.

Hercules seeking their tracks would find the cattle in the cave. Not "Hercules, seeking his cattle, would find their tracks in the cave." its a matter of logic and word order.
quae ubi omnia foras versa vidit nec in aliam partem ferre
"I know that in America 'parts' can be used to mean places, as in, 'in these/those parts', but I haven't seen a similar usage in Latin, and the singular troubles me."

OLD 12. it can mean a portion of territory, a part, quarter, region... but 13. a. in phrases of type in omnes partes indicating direction

When he saw that all these (vestigia) outside (the cave) led backwards not in any other direction.

I see Aetos has replied too so I will leave it there. OLD is a very useful dictionary for Classical Latin.

Edit this is of course Livy 1.7

Aetos
Textkit Enthusiast
Posts: 479
Joined: Sat May 19, 2018 6:04 pm

Re: Mike Seigel's Latin: A Clear Guide to Syntax Ch. 22 Further Conditional Clauses

Post by Aetos » Mon Mar 23, 2020 1:09 pm

seneca2008 wrote:
Mon Mar 23, 2020 12:27 pm
Edit this is of course Livy 1.7
Thanks, Seneca-I used Omera Floyd Long's Selections from the First Decade. He only includes the first 4 sentences of 1.7, so I missed the good bits!
P.S. I'm into Act IV of Thyestes. I've been reading each act and then reading a chapter of Schiesaro to get his viewpoint. I suppose at some point I should read some Horace as well as he seems to have had quite a bit of influence on Seneca's poetry.

User avatar
seneca2008
Textkit Zealot
Posts: 906
Joined: Wed Sep 09, 2015 1:48 pm
Location: Londinium

Re: Mike Seigel's Latin: A Clear Guide to Syntax Ch. 22 Further Conditional Clauses

Post by seneca2008 » Mon Mar 23, 2020 1:35 pm

Aetos wrote:P.S. I'm into Act IV of Thyestes.
I am struggling a bit with "black floaters" in my left eye. Before Christmas they were evident in my right eye. It make reading an looking at the screen a bit difficult.

I will eventually post something on Thyestes but I would be interested in what you have to say. Virgil and Ovid are also strong influences on Seneca. If you are interested this is helpful:

Senecan Tragedy and the Reception of Augustan Poetry by Christopher V. Trinacty Oxford: Oxford University Press, 2014.

Emily Wilson reviewed it in The Classical Journal , Vol. 112, No. 1 (October-November 2016), pp. 113-115 if you have jstor.

If not "We all know that Senecan tragedy resounds with echoes of earlier Roman poetry, especially of the Augustan period. But these echoes have not been given the systematic attention they deserve. They have often been lumped together as markers of Seneca’s belatedness, or treated only in piecemeal fashion. Christopher Trinacty’s fine new study of the uses of Augustan poetry in Seneca's tragedies makes a strong case for the central importance of these allusions for any thorough understanding of the plays’ poetic mode. Trinacty has a keen ear for verbal allusion, and his close readings are detailed and persuasive, though one longs for a more substantial overall argument." gives the flavour.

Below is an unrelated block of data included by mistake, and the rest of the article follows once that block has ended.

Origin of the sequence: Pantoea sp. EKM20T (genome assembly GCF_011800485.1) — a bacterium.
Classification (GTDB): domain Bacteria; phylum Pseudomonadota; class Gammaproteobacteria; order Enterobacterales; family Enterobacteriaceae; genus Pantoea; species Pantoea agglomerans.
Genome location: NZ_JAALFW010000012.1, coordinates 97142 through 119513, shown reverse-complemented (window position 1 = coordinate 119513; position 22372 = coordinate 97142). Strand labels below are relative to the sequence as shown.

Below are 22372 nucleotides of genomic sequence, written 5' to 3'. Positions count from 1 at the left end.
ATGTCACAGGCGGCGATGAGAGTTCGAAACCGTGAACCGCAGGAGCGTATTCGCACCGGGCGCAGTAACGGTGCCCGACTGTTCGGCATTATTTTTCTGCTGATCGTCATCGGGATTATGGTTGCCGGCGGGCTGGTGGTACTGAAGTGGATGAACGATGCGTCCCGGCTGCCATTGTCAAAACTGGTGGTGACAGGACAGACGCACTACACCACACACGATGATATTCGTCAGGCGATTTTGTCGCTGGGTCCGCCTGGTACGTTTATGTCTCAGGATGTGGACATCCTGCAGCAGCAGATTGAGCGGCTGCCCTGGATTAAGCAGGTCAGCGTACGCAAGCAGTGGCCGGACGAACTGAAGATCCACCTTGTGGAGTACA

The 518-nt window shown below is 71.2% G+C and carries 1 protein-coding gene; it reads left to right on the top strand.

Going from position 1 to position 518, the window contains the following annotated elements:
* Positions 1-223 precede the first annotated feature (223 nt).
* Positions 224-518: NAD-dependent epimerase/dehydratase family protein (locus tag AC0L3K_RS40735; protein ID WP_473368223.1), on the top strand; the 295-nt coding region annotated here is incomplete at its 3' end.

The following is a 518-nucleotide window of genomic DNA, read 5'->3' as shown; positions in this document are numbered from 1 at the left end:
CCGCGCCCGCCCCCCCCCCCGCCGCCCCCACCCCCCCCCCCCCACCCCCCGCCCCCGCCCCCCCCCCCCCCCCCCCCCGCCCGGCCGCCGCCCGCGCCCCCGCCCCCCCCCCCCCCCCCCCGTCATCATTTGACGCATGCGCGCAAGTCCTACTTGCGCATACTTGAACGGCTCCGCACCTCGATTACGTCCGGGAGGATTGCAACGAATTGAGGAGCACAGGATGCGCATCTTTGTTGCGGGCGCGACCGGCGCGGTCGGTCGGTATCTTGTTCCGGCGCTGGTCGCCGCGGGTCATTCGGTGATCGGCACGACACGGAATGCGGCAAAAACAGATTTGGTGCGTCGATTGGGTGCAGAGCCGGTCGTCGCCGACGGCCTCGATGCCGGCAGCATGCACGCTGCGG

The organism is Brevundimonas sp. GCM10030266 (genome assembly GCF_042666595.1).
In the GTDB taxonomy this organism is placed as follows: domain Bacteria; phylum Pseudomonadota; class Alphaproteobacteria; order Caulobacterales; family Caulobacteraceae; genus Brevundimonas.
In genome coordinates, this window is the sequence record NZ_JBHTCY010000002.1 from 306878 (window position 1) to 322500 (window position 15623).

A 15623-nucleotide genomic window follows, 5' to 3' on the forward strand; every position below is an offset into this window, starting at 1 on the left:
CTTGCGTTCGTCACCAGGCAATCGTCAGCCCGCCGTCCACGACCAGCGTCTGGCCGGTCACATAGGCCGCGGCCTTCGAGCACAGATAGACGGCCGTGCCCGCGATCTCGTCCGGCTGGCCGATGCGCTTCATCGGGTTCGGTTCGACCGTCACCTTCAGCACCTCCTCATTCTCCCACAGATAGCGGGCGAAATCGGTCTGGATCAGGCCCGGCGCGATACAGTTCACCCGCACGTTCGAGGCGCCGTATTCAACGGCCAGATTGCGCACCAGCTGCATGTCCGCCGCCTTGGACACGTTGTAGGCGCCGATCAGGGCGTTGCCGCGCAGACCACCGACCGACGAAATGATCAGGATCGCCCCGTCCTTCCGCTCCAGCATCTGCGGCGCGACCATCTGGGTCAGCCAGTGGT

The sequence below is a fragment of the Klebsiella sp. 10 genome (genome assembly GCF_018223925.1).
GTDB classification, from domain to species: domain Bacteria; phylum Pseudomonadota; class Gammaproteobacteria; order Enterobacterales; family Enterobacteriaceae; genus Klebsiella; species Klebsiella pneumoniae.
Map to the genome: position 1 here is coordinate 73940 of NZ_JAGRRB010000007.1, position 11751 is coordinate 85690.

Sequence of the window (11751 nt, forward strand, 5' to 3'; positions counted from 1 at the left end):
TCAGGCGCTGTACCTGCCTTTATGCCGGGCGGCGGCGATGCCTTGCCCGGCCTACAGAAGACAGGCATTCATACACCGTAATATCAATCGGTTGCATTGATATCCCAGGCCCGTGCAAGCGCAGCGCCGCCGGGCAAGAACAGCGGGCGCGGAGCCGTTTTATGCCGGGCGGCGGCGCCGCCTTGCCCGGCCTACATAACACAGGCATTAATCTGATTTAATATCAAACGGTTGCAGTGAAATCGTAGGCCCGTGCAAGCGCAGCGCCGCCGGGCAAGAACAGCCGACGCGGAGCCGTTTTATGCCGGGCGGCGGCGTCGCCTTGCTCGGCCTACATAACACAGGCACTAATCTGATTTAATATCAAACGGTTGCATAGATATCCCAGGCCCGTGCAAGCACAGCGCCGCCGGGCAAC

Aetos
Textkit Enthusiast
Posts: 479
Joined: Sat May 19, 2018 6:04 pm

Re: Mike Seigel's Latin: A Clear Guide to Syntax Ch. 22 Further Conditional Clauses

Post by Aetos » Mon Mar 23, 2020 2:35 pm

Floaters-I've had them for some time. I do most of my reading now with printed versions , and use the VDU when I need to look something up. One trick I've found is that by keeping my eyes centered on what I'm reading and minimising my eye movements , the floaters tend to "settle". Slowly but surely though, I'm learning to ignore them!
At some point, I do want to explore Schiesaro's notions on the power of poetry in Senecan Tragedy, but I think I'll wait till I've finished reading the whole monograph.

Seneca wrote:
"Senecan Tragedy and the Reception of Augustan Poetry by Christopher V. Trinacty Oxford: Oxford University Press, 2014.

Emily Wilson reviewed it in The Classical Journal , Vol. 112, No. 1 (October-November 2016), pp. 113-115 if you have jstor."

Thanks! I'll look at it this afternoon. Stay well.

MegasKomnenos
Textkit Neophyte
Posts: 50
Joined: Tue Mar 10, 2020 5:55 pm

Re: Mike Seigel's Latin: A Clear Guide to Syntax Ch. 22 Further Conditional Clauses

Post by MegasKomnenos » Tue Mar 24, 2020 7:39 pm

Gentleman,

Thank you both again for all your time and help here - you have both, once again saved me from myself! It is truly appreciated. I hope that both you and yours stay safe.

Best wishes,

Jamie

MegasKomnenos
Textkit Neophyte
Posts: 50
Joined: Tue Mar 10, 2020 5:55 pm

Re: Mike Seigel's Latin: A Clear Guide to Syntax Ch. 22 Further Conditional Clauses

Post by MegasKomnenos » Tue Mar 24, 2020 7:46 pm

Gentleman,

Thank you both again for all your time and help here - you have both, once again saved me from myself! It is truly appreciated. I hope that both you and yours stay safe.

Best wishes,

Jamie

Post Reply